The Readiness Is All: How to Know When You’re Ready for Change

By Kelly Brogan
Kelly Brogan
Kelly Brogan
June 27, 2021 Updated: June 27, 2021

Consider something courageous that you’ve done in your life: a difficult conversation initiated with a sibling, ending an all-too-cozy-but-hyper-toxic relationship, quitting your job, selling your first piece of art, breaking a habit (phone, smoking, soda, candy, alcohol), coming clean on a long-held secret. Now ask yourself, how did you know it was the moment to act?

Over the years that I have had the privilege of witnessing health transformation and spiritual awakening, I have spent much of the time marveling at this elusive ingredient: readiness. In fact, the energy of these reclamation processes has felt more like a volcano that needed permission to explode than an underdog fighter being pushed into the ring. Those who experience radical healing do so because they’re ready.

Despite my capacity to inspire, coerce, or even manipulate (shadow material I’m working on!) others to walk the path of personal empowerment, I have found that readiness is not something I can generate in another. In fact, a psychiatric medication taper attempted without that readiness is likely to end in a return to medication.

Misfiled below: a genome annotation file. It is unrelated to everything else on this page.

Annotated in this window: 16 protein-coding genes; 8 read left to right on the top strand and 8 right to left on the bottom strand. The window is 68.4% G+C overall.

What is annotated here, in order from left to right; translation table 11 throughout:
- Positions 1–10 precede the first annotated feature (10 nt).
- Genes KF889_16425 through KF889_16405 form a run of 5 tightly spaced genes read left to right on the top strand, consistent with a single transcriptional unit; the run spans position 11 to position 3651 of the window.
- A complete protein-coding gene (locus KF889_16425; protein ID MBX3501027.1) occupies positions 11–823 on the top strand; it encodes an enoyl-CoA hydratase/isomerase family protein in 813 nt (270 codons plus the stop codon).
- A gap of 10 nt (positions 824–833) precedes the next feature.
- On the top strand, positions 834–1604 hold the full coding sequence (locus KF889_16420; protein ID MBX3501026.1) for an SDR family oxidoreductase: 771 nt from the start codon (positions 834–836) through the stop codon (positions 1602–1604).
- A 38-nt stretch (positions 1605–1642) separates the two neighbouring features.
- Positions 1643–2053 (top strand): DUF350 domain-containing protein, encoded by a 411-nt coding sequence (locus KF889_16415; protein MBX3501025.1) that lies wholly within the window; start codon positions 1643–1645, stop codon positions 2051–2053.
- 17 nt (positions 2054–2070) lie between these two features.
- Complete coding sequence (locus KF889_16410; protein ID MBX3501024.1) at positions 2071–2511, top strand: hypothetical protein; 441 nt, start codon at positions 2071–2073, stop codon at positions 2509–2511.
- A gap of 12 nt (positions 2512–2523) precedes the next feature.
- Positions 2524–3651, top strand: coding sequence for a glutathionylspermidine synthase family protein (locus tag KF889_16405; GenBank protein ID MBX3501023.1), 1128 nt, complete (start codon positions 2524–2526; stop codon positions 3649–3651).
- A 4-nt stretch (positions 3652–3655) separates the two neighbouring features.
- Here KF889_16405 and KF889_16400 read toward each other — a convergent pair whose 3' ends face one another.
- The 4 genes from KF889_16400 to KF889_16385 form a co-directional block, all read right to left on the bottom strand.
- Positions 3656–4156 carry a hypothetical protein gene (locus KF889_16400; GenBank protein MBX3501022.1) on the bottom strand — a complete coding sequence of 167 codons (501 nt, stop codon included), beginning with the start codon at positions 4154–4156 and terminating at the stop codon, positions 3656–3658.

The readiness continuum is not a linear path, but a spiral one. We touch opportunities for expansion and growth, and if we’re ready, we engage the shift, and if not, we may contract until the opportunity presents itself again. We are each traveling this highly personal path, exploring what we’re strong enough to look at, turning the blind eye of denial at what we aren’t.

I’ve come to prefer this perspective to the emerging dualism of those who are awakened, conscious, or spiritual versus those who are asleep, ignorant, and materialist. We all have all of it within us. Perhaps what distinguishes us is our intentionality, our choices, and our access to love of self. From this vantage point, we are all simply ripening over time, in our own way, at our own pace. In fact, I’ve read that evil has origins in the word unripe. Could it be that what we are calling bad is simply incompletely nurtured?

For links to the source studies that this article draws on, please visit our website for the online version or visit

Kelly Brogan, M.D., is a holistic women’s health psychiatrist and author of the New York Times bestselling book “A Mind of Your Own,” the children’s book “A Time for Rain,” and co-editor of the landmark textbook “Integrative Therapies for Depression.” This work is reproduced and distributed with the permission of Kelly Brogan, M.D. For more articles, sign up for the newsletter at

Kelly Brogan
Kelly Brogan